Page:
Last year geographer Sam Chambers published an unusual map of the Sonoran Desert. He wasn’t interested in marking roads, mountains, and cities. Instead, the University of Arizona researcher wanted to show the distance a young male can walk in various regions of the desert before the high temperature and physical exertion put him at risk of dying from heat exposure or hyperthermia.
On the resulting map, red and purple correspond with cooler, mountainous terrain. Yellow and white, which dominate the image, indicate a remote, hot valley. It’s here where migrants seeking to cross between Mexico and the United States are at greatest risk of dying from the desert’s relentless sun.
In an email, John Mennell, a public affairs specialist with US Customs and Border Protection (CBP) — the agency that oversees Border Patrol — in Arizona, said that people crossing the border illegally are at risk from the predations of smugglers and criminal organizations, who, he says, encourage migrants to ride on train tops or to shelter in packed houses with limited food and water. Mennell says the agency has installed rescue beacons in the desert, which migrants can use to call for help. According to CBP, Border Patrol rescued roughly 5,000 migrants on the Southwest border from October 2019 through September 2020.
Yet according to data compiled by the nonprofit group Humane Borders, the prevention through deterrence approach has failed to stop migrants from attempting the border crossing. “There continues to be a shift in migration into more remote and difficult areas,” said Geoff Boyce, a geographer at Earlham College in Indiana, and one of Chambers’ collaborators. Migrants have a much higher chance of dying in the desert today than they did 15 years ago, he said, and the numbers continue to rise, from 220 deaths per 100,000 apprehensions in 2016 to 318 deaths per 100,000 apprehensions in 2020. Last year, 227 migrants died in the Pima County Medical Examiner’s jurisdiction, in southern Arizona, although activists say that the number is likely much higher because of the way bodies disappear in the desert.
Chambers and Boyce source mortality data from the Pima County Medical Examiner’s Office. They have gotten information on migrant activity from No More Deaths, one of many humanitarian groups in the Tucson area that maintains desert water and supply stations for migrants. No More Deaths, which supports the decriminalization of undocumented migration, has set up supplies in the mountains and other hard-to-reach areas. Humane Borders also maintains stations in areas accessible by car. These organizations maintain meticulous records — the raw data that launched Chambers’ and Boyce’s first desert mapping collaboration.
On a cool November morning, Rebecca Fowler, administrative manager with Humane Borders, climbed into a truck armed with a list of 53 water stations. She was joined by two volunteers who chatted on the street next to a truck bed bearing yards of hoses and 55-gallon (approximately 200-litre) blue barrels that the organization purchases at a discount from soda companies.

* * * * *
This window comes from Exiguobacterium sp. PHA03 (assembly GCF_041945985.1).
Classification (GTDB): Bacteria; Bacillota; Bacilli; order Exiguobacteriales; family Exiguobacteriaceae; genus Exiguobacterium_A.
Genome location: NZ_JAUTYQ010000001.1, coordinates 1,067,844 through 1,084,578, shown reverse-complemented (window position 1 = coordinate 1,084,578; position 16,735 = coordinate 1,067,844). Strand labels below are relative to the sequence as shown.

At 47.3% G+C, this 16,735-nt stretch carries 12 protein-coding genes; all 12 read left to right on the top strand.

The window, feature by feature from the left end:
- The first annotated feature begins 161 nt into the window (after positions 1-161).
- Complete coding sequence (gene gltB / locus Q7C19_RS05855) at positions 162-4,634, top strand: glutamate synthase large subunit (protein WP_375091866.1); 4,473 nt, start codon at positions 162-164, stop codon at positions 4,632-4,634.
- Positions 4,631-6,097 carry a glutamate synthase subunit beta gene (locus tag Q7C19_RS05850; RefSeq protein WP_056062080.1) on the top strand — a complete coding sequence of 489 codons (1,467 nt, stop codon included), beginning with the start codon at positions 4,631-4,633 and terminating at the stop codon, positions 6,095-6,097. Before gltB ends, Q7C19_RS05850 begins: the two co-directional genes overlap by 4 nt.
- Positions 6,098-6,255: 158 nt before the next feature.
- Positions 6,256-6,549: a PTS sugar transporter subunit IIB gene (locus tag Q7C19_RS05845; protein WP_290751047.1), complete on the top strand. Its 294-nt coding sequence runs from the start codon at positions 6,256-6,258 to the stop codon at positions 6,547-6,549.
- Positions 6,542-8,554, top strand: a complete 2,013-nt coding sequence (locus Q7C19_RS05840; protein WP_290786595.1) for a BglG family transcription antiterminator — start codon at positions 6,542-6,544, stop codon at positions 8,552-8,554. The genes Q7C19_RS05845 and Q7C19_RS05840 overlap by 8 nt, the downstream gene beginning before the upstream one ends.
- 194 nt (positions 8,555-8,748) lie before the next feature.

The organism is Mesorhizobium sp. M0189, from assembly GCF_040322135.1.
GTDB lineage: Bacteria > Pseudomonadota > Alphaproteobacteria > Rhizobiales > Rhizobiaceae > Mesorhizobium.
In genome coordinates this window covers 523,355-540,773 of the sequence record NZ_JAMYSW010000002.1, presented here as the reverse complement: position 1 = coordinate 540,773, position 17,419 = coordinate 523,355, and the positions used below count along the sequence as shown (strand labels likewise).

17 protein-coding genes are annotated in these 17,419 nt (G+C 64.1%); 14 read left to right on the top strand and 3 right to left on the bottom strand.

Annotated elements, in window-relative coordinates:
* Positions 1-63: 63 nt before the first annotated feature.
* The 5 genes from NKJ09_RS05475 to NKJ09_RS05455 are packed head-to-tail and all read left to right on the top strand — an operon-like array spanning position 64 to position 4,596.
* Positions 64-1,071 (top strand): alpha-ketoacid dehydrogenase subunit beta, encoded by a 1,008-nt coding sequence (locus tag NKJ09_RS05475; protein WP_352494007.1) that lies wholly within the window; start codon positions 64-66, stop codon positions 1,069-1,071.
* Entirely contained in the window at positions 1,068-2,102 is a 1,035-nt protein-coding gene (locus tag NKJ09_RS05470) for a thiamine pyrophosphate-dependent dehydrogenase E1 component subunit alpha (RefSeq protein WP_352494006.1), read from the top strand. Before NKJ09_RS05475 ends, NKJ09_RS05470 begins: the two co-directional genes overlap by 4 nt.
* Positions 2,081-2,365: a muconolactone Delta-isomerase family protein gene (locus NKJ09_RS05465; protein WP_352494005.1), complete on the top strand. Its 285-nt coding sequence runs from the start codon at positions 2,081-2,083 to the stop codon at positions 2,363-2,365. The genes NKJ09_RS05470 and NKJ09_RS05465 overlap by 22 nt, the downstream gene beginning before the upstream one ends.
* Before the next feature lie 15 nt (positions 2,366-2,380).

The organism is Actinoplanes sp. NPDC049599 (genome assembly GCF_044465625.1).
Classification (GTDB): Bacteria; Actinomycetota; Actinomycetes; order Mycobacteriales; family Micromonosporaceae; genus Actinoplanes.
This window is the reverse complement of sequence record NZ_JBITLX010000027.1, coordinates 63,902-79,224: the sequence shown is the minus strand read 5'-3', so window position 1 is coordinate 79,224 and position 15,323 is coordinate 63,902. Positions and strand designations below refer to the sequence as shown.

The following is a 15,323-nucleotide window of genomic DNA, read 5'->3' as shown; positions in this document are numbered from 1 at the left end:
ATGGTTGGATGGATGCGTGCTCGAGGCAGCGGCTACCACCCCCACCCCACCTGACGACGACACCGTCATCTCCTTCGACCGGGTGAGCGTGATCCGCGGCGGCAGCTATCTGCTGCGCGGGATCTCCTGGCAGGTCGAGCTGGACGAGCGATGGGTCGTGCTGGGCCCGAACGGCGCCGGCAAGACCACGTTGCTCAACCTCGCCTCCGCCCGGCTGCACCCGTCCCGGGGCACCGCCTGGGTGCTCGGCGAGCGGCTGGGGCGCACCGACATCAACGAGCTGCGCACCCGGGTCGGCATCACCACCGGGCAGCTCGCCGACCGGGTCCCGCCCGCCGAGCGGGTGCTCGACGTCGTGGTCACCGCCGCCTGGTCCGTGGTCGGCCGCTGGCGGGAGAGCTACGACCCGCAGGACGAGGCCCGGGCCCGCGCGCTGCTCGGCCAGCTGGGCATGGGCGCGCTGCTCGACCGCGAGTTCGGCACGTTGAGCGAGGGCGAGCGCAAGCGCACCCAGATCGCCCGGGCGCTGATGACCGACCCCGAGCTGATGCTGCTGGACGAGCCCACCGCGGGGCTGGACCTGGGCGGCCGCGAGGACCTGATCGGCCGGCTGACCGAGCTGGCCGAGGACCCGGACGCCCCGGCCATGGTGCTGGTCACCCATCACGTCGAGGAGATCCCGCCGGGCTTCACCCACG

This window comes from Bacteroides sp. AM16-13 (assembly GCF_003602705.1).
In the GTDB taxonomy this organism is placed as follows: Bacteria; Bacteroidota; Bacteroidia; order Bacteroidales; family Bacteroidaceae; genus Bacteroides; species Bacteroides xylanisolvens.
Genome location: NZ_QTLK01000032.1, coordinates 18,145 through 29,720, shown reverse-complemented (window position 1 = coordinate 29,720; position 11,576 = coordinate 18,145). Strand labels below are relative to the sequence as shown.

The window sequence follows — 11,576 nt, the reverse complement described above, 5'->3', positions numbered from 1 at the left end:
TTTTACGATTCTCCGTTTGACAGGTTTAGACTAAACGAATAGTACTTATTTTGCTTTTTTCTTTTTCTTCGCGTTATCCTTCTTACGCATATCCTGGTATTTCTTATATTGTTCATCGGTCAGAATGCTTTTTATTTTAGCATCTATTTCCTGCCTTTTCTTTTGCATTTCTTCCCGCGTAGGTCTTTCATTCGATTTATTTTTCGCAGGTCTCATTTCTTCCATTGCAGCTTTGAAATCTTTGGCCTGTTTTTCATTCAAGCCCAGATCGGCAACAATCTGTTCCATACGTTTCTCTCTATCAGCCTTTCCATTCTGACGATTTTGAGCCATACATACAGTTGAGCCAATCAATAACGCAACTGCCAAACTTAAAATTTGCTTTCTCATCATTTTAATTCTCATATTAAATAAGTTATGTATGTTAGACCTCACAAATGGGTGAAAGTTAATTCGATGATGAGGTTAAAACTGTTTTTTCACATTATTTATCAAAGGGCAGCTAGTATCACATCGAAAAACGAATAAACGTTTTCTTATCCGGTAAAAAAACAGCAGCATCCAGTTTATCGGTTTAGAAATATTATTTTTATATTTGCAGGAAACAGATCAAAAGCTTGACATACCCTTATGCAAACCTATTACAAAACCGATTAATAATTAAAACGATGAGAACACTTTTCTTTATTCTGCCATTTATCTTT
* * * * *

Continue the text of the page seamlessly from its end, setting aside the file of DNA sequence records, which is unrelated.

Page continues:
Fowler was leading the Friday morning water run to seven stations off State Route 286, which runs south from Tucson to an isolated border town called Sasabe. Each week, Fowler and her volunteers check to be sure that the water is potable and plentiful. They change out dirty barrels and make notes of any vandalism. (In the past, some of the group’s barrels have been found with bullet holes or with the spigots ripped off.)
Among other data points, Fowler and her team gather data on water usage, footprints, and clothes found near their sites. Using the county’s medical examiner data, they have also created an interactive map of migrant deaths. A search of their website reveals a spread of red dots on the Southwestern United States, so many between Phoenix and Tucson that the map turns black. The organization has charted more than 3,000 deaths in the past two decades.
In her years in the desert, Fowler has noticed the same kind of changes pointed to in Boyce’s and Chambers’ research. “Migrants have been increasingly funneled into more desolate, unforgiving areas,” she said.
GIS modeling, which is broadly defined as any technique that allows cartographers to spatially analyze data and landscapes, has evolved alongside computers. The US military was an early developer and adopter of this technology, using it to understand terrain and plan operations. In those early days, few activists or academics possessed the skills or the access needed to use GIS, said Cinnamon. But in the last decade, more universities have embraced GIS as part of their curricula and the technology has become more readily available.
Now, the kind of GIS modeling employed by Chambers, who uses ArcGIS and QGIS software, is commonplace in archaeology and landscape design. It allows modelers to understand how factors like terrain, weather, and man-made features influence the way people move through a given physical environment.
An architect might employ GIS technology to decide where to put sidewalks on a college campus, for example. Chambers used these techniques to study elk migration during his doctoral studies at the University of Arizona. But after Boyce connected him to No More Deaths, he started using his skills to study human migration.